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Avoid the landfill and pocket some money with consignment

Woman trying on vintage jacket, looking left

Consignment stores offer a different experience than donating and shopping thrift. At consignment stores, people bring in their more valuable, sellable items. If the store agrees, then they’ll showcase and sell the item, give the original owner a percentage of the profits, and then take their own cut.

Customers benefit because they get great stuff for discounted prices, and everyone is doing something good for their budget and for the environment.

Woman facing away from viewer looking at her closet for items to donate

How to sell and shop consignment

The Twin Cities area has a wide variety of locally owned consignment shops, including everything from sporting goods and bikes to musical instruments and clothing. If you are interested in consigning your unwanted items, be sure to check with each store individually on their consignment policies and agreements. Many times, you’ll either must make an appointment to bring in your items to set up the consignment or bring in a limited number of items during designated hours.

Consignment shops have specific requirements to meet before they will agree to sell and item for a consignor. They look for items that are truly reusable – in working order, free of chips, tears or stains, and many times they look for certain brands that are more likely to resell at their store.

The Wardrobe Consultant has a blog on How To Shop Consignment: Stylist's Guide to Thrift Stores and Secondhand Clothes which includes practical tips for shopping consignment.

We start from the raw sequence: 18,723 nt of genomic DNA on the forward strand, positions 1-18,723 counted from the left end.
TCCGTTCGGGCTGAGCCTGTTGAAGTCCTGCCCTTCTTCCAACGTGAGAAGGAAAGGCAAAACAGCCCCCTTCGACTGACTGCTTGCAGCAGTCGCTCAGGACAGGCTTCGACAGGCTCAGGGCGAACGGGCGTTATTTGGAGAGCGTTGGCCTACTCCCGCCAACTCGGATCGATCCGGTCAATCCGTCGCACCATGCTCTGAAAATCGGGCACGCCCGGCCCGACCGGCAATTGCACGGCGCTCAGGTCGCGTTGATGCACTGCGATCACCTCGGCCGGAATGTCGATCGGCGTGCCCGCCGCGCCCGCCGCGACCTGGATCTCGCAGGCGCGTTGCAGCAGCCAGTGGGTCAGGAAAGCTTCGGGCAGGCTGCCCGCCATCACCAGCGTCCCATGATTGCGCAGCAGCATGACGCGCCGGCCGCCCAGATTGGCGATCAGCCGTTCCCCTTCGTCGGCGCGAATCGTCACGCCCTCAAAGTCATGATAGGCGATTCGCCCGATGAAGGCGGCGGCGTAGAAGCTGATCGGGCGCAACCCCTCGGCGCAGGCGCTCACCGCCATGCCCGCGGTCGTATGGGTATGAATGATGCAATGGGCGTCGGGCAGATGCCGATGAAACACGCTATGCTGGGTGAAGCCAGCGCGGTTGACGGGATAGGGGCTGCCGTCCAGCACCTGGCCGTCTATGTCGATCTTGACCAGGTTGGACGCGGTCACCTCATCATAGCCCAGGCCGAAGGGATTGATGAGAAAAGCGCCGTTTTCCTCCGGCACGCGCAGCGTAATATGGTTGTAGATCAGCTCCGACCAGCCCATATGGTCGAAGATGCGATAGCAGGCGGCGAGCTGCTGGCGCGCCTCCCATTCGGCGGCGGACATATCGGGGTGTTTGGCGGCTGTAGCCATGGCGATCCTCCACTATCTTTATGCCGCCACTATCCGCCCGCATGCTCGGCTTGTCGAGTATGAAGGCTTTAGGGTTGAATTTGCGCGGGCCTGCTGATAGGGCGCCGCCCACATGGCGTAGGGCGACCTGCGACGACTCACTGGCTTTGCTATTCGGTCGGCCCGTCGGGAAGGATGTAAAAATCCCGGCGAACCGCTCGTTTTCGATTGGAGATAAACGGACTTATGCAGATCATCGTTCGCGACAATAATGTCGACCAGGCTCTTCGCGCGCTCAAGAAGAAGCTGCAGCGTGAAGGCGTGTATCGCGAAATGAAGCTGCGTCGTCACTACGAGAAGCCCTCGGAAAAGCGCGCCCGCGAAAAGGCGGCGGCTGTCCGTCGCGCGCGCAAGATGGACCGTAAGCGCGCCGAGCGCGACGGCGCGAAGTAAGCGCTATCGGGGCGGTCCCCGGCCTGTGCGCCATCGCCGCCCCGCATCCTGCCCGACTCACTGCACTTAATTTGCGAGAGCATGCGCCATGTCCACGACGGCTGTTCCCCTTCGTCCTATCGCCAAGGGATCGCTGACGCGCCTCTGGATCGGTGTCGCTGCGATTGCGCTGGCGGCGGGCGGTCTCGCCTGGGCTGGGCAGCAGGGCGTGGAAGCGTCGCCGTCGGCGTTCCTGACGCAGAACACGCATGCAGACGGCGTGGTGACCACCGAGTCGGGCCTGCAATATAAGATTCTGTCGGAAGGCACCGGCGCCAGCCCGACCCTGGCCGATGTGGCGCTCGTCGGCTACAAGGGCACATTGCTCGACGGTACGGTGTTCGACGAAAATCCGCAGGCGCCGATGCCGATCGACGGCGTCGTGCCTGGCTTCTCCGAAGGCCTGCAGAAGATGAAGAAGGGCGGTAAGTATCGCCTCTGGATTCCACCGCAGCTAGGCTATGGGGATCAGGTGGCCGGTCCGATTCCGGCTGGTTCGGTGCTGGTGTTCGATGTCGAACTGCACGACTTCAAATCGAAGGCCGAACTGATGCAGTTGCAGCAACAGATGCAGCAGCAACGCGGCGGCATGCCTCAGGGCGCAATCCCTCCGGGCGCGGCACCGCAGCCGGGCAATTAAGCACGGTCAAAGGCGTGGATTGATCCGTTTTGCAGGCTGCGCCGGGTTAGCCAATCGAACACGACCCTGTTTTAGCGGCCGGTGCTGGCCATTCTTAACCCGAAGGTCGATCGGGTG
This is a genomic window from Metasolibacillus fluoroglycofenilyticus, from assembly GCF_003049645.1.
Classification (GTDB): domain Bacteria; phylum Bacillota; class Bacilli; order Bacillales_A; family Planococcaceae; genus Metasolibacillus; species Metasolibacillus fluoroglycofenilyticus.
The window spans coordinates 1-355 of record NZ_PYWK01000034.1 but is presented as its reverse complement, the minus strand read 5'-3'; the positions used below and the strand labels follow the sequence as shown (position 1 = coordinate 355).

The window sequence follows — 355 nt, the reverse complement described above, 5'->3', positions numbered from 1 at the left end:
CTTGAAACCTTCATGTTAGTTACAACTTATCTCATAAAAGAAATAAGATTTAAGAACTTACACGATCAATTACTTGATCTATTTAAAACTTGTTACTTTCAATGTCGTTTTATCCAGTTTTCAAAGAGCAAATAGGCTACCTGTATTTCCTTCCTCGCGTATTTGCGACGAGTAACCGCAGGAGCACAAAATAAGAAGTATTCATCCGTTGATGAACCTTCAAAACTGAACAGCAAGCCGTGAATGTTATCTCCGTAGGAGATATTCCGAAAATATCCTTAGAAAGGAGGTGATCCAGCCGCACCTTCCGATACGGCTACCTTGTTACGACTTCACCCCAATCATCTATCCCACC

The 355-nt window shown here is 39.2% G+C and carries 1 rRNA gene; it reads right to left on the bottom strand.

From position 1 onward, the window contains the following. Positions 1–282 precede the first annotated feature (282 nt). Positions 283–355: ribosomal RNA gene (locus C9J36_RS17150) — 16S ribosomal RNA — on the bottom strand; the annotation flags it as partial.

Tips include:

  • Shop during the week. It’s less crowded and there’s more to choose from (there is typically less inventory on the weekends). 
  • Sizes may vary. Vintage clothes run 4-6 sizes smaller than modern clothes.
  • Know your measurements - this is a SUPER HELPFUL tip for any kind of shopping but especially for secondhand shopping.
  • Wear comfortable clothes that are easy to slip things on and off.
  • Know what you have in your closet before you go. Don’t just buy to buy. Think about what this item will go with before you bring it home

Boy playing with sporting equipment

Local consignment shops

Sporting goods:

Musical instruments:

Furniture and home décor:


Children’s clothing:

Online consignment

Online consignment is a popular way to sell and shop consignment. Platforms like TheRealReal and ThredUp are more traditional in the consignment definition as they take the items for you to sell and mail to the buyer. Poshmark, Mercari and eBay are other types of consignment, as they take a commission for the sale, but you set up the sale and the mailing to the buyer.

Consignment can take time

Sometimes your item can take time to sell, so depending on how quickly you want it to move, you may have to adjust your price, or ultimately decide to give it away or donate.

Even if you didn’t turn a big profit, you’re still keeping it out of the trash, which is always a win for the environment.